KING, FREDDIE (1934-1976).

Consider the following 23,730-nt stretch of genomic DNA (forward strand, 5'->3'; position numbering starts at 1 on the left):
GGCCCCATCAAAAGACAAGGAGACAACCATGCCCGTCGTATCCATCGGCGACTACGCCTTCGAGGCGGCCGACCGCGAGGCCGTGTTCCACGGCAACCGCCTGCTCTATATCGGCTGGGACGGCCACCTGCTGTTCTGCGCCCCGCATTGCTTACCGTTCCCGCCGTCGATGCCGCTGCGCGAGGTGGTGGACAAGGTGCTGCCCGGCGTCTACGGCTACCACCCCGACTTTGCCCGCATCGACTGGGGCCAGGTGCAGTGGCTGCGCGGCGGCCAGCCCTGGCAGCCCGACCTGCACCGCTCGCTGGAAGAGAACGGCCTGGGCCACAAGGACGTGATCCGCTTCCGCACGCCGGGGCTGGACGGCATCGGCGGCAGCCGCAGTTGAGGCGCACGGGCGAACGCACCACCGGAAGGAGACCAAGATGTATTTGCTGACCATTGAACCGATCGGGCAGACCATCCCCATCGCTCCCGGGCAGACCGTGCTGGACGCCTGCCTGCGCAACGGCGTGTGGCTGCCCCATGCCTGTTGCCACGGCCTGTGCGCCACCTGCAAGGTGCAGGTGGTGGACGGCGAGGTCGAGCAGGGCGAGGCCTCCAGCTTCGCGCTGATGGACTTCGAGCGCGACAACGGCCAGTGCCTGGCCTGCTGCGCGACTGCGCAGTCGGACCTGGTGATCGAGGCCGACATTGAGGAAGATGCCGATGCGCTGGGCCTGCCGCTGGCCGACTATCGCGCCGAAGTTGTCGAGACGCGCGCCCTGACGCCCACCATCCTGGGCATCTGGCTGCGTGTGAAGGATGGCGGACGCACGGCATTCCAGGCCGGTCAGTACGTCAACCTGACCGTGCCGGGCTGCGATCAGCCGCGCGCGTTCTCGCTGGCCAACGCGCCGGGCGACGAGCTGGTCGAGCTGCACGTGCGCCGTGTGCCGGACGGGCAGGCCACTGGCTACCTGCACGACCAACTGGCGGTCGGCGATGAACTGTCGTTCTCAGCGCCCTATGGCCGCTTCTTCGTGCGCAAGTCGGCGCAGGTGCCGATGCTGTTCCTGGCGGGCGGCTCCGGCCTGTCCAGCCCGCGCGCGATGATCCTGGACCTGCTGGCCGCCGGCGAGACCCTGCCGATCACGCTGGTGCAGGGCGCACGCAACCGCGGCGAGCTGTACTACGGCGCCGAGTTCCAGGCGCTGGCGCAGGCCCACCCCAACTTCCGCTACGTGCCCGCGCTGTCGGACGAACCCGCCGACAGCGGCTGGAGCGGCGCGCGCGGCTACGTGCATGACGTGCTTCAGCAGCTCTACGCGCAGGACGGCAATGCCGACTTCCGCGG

Freddie King, African-American blues musician, was born in Gilmer, Texas, on September 3, 1934, the son of J. T. Christian and Ella Mae King. At the age of six he began playing guitar with his mother and an uncle, Leon King. He moved to Chicago when he was sixteen and developed his style under the influence of Sam (Lightnin') Hopkins, Aaron Thibeaux (T-Bone) Walker,qqv Riley (B. B.) King (not a relative), and others. He claimed that Eddie Taylor and James Charles (Jimmie) Rodgersqv taught him how to use guitar picks. From 1950 to 1958 he played in local clubs and in the latter year made his professional debut. In the 1950s King worked with the Sonny Cooper Band and Earlee Payton's Blues Cats making records for the Parrot label. In the 1960s he recorded under the Cotillion label with his own band. In 1970 he signed with Shelter Records, a company partly owned by musician Leon Russell. He recorded with such early greats as Muddy Waters, Sonny Cooper, and T-Bone Walker. In 1960 he also began touring the United States, Europe, and Australia, appearing in concert halls, night clubs, and at jazz and blues festivals. Some of his classic songs were "Have You Ever Loved a Woman," "Hide Away," and "Woman Across the River." Like many blues artists in the late 1960s and early 1970s King had close ties to the rock-and-roll world. Musicians such as Eric Clapton and Jeff Beck recorded his songs, and King even toured with Clapton in the mid-1970s. In 1963 he returned to Texas and settled in Dallas. In 1971 he recorded the first major live album ever made in Austin at Armadillo World Headquarters,qv known as "the House That Freddie King Built." He opened the club and returned periodically for fund-raisers. His recordings with Shelter Records brought him recognition throughout the state as a "top-notch Texas bluesman." He married a woman named Jessie, and they had seven children. He died on December 28, 1976, and was buried in Hillcrest Memorial Park, Dallas.